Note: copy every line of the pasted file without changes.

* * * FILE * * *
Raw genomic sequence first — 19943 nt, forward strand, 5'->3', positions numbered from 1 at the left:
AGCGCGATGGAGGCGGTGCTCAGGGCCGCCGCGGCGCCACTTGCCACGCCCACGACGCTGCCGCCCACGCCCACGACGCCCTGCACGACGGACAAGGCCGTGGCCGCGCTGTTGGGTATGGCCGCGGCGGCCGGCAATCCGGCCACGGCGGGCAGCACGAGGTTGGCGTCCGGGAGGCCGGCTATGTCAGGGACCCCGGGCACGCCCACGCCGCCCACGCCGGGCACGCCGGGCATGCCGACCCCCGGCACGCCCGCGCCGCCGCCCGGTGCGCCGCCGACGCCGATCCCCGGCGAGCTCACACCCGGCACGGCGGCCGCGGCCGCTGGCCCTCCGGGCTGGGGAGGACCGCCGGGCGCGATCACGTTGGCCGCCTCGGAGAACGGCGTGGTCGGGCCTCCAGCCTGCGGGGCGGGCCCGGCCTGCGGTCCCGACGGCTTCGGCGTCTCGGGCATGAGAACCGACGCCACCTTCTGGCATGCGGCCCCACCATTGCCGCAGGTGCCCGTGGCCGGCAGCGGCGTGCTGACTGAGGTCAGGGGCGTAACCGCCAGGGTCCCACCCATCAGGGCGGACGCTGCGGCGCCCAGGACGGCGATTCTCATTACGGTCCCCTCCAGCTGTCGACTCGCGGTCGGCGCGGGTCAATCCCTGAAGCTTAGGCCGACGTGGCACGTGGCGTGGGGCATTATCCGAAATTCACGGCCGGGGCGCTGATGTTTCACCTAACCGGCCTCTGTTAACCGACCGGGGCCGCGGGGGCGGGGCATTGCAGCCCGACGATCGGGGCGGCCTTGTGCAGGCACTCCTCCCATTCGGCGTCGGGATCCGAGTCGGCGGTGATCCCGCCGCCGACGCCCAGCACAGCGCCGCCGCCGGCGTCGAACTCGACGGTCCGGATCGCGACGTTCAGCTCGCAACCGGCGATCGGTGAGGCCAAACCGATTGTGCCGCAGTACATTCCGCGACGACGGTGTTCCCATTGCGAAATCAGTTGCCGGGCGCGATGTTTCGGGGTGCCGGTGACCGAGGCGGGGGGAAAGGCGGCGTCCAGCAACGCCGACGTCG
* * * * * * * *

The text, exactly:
Raw genomic sequence first — 19943 nt, forward strand, 5'->3', positions numbered from 1 at the left:
AGCGCGATGGAGGCGGTGCTCAGGGCCGCCGCGGCGCCACTTGCCACGCCCACGACGCTGCCGCCCACGCCCACGACGCCCTGCACGACGGACAAGGCCGTGGCCGCGCTGTTGGGTATGGCCGCGGCGGCCGGCAATCCGGCCACGGCGGGCAGCACGAGGTTGGCGTCCGGGAGGCCGGCTATGTCAGGGACCCCGGGCACGCCCACGCCGCCCACGCCGGGCACGCCGGGCATGCCGACCCCCGGCACGCCCGCGCCGCCGCCCGGTGCGCCGCCGACGCCGATCCCCGGCGAGCTCACACCCGGCACGGCGGCCGCGGCCGCTGGCCCTCCGGGCTGGGGAGGACCGCCGGGCGCGATCACGTTGGCCGCCTCGGAGAACGGCGTGGTCGGGCCTCCAGCCTGCGGGGCGGGCCCGGCCTGCGGTCCCGACGGCTTCGGCGTCTCGGGCATGAGAACCGACGCCACCTTCTGGCATGCGGCCCCACCATTGCCGCAGGTGCCCGTGGCCGGCAGCGGCGTGCTGACTGAGGTCAGGGGCGTAACCGCCAGGGTCCCACCCATCAGGGCGGACGCTGCGGCGCCCAGGACGGCGATTCTCATTACGGTCCCCTCCAGCTGTCGACTCGCGGTCGGCGCGGGTCAATCCCTGAAGCTTAGGCCGACGTGGCACGTGGCGTGGGGCATTATCCGAAATTCACGGCCGGGGCGCTGATGTTTCACCTAACCGGCCTCTGTTAACCGACCGGGGCCGCGGGGGCGGGGCATTGCAGCCCGACGATCGGGGCGGCCTTGTGCAGGCACTCCTCCCATTCGGCGTCGGGATCCGAGTCGGCGGTGATCCCGCCGCCGACGCCCAGCACAGCGCCGCCGCCGGCGTCGAACTCGACGGTCCGGATCGCGACGTTCAGCTCGCAACCGGCGATCGGTGAGGCCAAACCGATTGTGCCGCAGTACATTCCGCGACGACGGTGTTCCCATTGCGAAATCAGTTGCCGGGCGCGATGTTTCGGGGTGCCGGTGACCGAGGCGGGGGGAAAGGCGGCGTCCAGCAACGCCGACGTCG